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How Does Afib Cause Stroke

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How Does Afib Cause Stroke – Around 2% of the European population suffers from atrial fibrillation, a heart disease that changes the heart’s rhythm and increases the risk of serious health complications. Currently, therapies to directly address arrhythmias are not used in all patients. The Atrial Fibrillation Network Association (AFNET) was the organization responsible for the EAST-AFNET 4 study, which aimed to determine whether systematic, early monitoring therapy in patients with atrial fibrillation (AF) prevents adverse outcomes compared with restrictive, usual care. Symptom-driven use of rhythm control therapy. The results of the main study and a careful subanalysis show that early, systematic use of rhythm control, added to the best currently available treatments, can reduce AF-related complications by one-fifth. The introduction of early rhythm control therapy in patients with atrial fibrillation can help reduce the devastating consequences of arrhythmias, such as cardiovascular death, stroke and heart failure.

Atrial fibrillation (AF) is the most common type of cardiac arrhythmia and disrupts the heart’s normal rhythm. AF causes an irregular (often abnormally fast) heartbeat, dizziness, and shortness of breath. Some people feel that their heart is pounding or beating irregularly, while others have no symptoms.

How Does Afib Cause Stroke

Although AF is often unrecognized, the so-called asymptomatic AF, even these silent forms of arrhythmia can lead to cardiovascular death, stroke or heart failure.

Time Trends In Atrial Fibrillation Related Stroke During 2001–2020 In Sweden: A Nationwide, Observational Study

Normally, the heart muscle contracts and relaxes to allow blood to flow in and out of the heart. In AF, the upper chambers of the heart, called the atria, are activated randomly. They stop contracting and the ventricles, the main chambers of the heart, contract irregularly. This means that the heart cannot fully relax during contractions, reducing its effectiveness and efficiency.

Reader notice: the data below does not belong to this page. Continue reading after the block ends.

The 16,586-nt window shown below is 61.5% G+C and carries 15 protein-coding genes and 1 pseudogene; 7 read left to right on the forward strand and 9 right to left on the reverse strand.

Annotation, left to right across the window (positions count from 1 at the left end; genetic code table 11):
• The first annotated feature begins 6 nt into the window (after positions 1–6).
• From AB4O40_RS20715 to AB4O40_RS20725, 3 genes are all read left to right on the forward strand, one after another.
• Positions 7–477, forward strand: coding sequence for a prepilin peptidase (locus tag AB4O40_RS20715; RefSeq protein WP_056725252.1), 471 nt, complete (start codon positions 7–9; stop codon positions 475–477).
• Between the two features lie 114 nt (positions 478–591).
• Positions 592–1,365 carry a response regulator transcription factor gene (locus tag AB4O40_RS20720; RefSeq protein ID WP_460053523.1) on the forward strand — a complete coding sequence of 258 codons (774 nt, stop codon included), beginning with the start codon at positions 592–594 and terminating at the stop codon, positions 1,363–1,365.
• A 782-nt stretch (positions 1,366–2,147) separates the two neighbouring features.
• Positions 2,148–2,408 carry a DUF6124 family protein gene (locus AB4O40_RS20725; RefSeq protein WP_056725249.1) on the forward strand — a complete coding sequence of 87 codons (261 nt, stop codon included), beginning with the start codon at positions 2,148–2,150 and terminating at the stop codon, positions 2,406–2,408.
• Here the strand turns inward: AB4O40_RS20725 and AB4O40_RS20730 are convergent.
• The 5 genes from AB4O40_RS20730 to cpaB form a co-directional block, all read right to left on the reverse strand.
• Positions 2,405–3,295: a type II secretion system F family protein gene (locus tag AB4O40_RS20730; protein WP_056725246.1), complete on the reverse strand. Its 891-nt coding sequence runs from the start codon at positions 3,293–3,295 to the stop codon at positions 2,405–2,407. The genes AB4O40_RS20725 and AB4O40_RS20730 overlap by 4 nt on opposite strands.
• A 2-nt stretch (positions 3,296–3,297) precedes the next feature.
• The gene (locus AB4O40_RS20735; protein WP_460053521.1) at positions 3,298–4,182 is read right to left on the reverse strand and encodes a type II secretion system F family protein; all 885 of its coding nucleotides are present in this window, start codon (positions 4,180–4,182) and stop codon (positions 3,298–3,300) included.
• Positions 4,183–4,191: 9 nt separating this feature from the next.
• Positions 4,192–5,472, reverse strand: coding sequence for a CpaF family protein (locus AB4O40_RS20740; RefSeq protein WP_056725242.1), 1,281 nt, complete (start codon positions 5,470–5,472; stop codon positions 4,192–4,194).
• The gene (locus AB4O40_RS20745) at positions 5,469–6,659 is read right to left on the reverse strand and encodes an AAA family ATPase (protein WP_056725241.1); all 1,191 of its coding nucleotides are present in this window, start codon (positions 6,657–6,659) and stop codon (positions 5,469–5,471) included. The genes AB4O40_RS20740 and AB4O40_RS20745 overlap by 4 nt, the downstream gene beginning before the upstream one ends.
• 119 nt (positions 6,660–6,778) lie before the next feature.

The number of patients diagnosed with AF is increasing in Western countries, and the prevalence of AF is estimated to increase by 250% by 2050.

Atrial fibrillation is the most common type of cardiac arrhythmia and disrupts the heart’s normal rhythm.

Treatment includes ruling out other causes of AF, such as an overactive thyroid. In addition, AF-related strokes can be prevented by taking blood-thinning medications (anticoagulants). In addition, reduction of the rapid heart rate during AF with medication (“rate control therapy”) and recognition and therapy of the cardiovascular condition are important components of treatment in patients with AF.

Facts And Statistics About Atrial Fibrillation

In atrial fibrillation, the upper chambers of the heart (atria) do not pump efficiently. This increases the risk of blood clots. Clots in normal circulation can block arteries in the brain and cause a stroke. Alila Medical Media/Shutterstock.com

In addition, antiarrhythmics, cardioversion, and atrial fibrillation ablation are available to restore and maintain a normal heart rhythm in patients with atrial fibrillation. This treatment is called rhythm control therapy. Twenty years ago, many controlled trials found no clinical benefit of rhythm control therapy. Some early studies suggested that rhythm control therapy was associated with higher hospitalizations. Therefore, most patients do not currently receive rhythm control therapy. Rhythm control is limited to symptomatic patency. Before the EAST-AFNET 4 trial, there were only small studies in special AF patient populations, e.g. In patients with AF and heart failure, the incidence of cardiovascular events was reduced.

One of the risks associated with AF is an increased chance of stroke: individuals with AF are five times more likely to have a stroke than others. Therefore, many treatments focus on managing this risk. This is currently achieved mainly through the use of blood thinners, which prevent the formation of blood clots that can lead to stroke. They may also be given medication to slow the heart rate.

Despite these treatments, people with AF are at increased risk for heart and circulatory problems. This risk also increases during the first year after diagnosis, a period often referred to as “early atrial fibrillation.” Adverse events such as heart failure, stroke, and death continue to occur, suggesting that current approaches to treating AF require further optimization as new drugs and treatment techniques become more available.

How Is Atrial Fibrillation Characterized?

Despite the findings from older “rate versus rhythm” control studies, the investigators of the Early Treatment of Atrial Fibrillation for Stroke Prevention (EAST-AFNET 4) trial and others were aware of mechanistic research suggesting that sinus rhythm is better for the heart and for patients. with AF rather than persistent atrial fibrillation. These considerations led to the design and execution of the EAST-AFNET 4 study.